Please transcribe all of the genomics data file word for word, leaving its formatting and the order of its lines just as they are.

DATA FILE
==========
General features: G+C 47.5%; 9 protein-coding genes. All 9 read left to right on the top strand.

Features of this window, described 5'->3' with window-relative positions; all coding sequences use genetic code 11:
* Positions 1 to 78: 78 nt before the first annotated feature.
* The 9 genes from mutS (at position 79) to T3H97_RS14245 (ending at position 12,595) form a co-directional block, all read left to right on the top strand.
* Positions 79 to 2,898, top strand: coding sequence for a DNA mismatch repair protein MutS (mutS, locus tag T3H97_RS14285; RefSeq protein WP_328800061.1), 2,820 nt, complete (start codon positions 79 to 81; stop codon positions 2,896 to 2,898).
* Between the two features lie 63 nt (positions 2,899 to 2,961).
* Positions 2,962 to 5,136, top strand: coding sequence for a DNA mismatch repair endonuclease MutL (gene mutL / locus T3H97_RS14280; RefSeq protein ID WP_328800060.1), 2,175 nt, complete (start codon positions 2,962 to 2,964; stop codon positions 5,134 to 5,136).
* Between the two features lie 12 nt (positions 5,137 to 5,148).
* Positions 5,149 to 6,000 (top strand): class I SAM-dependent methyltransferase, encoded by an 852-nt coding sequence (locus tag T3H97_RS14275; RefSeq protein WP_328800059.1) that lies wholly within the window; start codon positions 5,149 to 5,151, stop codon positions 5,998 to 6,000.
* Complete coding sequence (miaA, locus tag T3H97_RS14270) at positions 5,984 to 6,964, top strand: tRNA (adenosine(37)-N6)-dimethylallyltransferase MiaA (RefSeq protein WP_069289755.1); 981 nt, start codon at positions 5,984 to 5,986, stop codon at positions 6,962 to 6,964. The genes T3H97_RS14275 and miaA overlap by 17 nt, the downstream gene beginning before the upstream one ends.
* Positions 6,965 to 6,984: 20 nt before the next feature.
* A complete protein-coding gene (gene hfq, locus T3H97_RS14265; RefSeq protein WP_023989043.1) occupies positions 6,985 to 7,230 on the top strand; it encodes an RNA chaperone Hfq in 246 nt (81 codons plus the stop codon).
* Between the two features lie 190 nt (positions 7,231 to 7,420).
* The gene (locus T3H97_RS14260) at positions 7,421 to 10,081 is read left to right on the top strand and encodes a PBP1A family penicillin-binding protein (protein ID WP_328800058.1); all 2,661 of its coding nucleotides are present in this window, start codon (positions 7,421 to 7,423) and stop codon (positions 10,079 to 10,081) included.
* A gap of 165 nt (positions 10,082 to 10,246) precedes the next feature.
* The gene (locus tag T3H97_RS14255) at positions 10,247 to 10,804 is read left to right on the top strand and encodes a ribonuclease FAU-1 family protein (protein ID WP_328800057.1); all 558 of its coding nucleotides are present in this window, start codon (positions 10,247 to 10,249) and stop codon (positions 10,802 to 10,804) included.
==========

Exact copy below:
General features: G+C 47.5%; 9 protein-coding genes. All 9 read left to right on the top strand.

Features of this window, described 5'->3' with window-relative positions; all coding sequences use genetic code 11:
* Positions 1 to 78: 78 nt before the first annotated feature.
* The 9 genes from mutS (at position 79) to T3H97_RS14245 (ending at position 12,595) form a co-directional block, all read left to right on the top strand.
* Positions 79 to 2,898, top strand: coding sequence for a DNA mismatch repair protein MutS (mutS, locus tag T3H97_RS14285; RefSeq protein WP_328800061.1), 2,820 nt, complete (start codon positions 79 to 81; stop codon positions 2,896 to 2,898).
* Between the two features lie 63 nt (positions 2,899 to 2,961).
* Positions 2,962 to 5,136, top strand: coding sequence for a DNA mismatch repair endonuclease MutL (gene mutL / locus T3H97_RS14280; RefSeq protein ID WP_328800060.1), 2,175 nt, complete (start codon positions 2,962 to 2,964; stop codon positions 5,134 to 5,136).
* Between the two features lie 12 nt (positions 5,137 to 5,148).
* Positions 5,149 to 6,000 (top strand): class I SAM-dependent methyltransferase, encoded by an 852-nt coding sequence (locus tag T3H97_RS14275; RefSeq protein WP_328800059.1) that lies wholly within the window; start codon positions 5,149 to 5,151, stop codon positions 5,998 to 6,000.
* Complete coding sequence (miaA, locus tag T3H97_RS14270) at positions 5,984 to 6,964, top strand: tRNA (adenosine(37)-N6)-dimethylallyltransferase MiaA (RefSeq protein WP_069289755.1); 981 nt, start codon at positions 5,984 to 5,986, stop codon at positions 6,962 to 6,964. The genes T3H97_RS14275 and miaA overlap by 17 nt, the downstream gene beginning before the upstream one ends.
* Positions 6,965 to 6,984: 20 nt before the next feature.
* A complete protein-coding gene (gene hfq, locus T3H97_RS14265; RefSeq protein WP_023989043.1) occupies positions 6,985 to 7,230 on the top strand; it encodes an RNA chaperone Hfq in 246 nt (81 codons plus the stop codon).
* Between the two features lie 190 nt (positions 7,231 to 7,420).
* The gene (locus T3H97_RS14260) at positions 7,421 to 10,081 is read left to right on the top strand and encodes a PBP1A family penicillin-binding protein (protein ID WP_328800058.1); all 2,661 of its coding nucleotides are present in this window, start codon (positions 7,421 to 7,423) and stop codon (positions 10,079 to 10,081) included.
* A gap of 165 nt (positions 10,082 to 10,246) precedes the next feature.
* The gene (locus tag T3H97_RS14255) at positions 10,247 to 10,804 is read left to right on the top strand and encodes a ribonuclease FAU-1 family protein (protein ID WP_328800057.1); all 558 of its coding nucleotides are present in this window, start codon (positions 10,247 to 10,249) and stop codon (positions 10,802 to 10,804) included.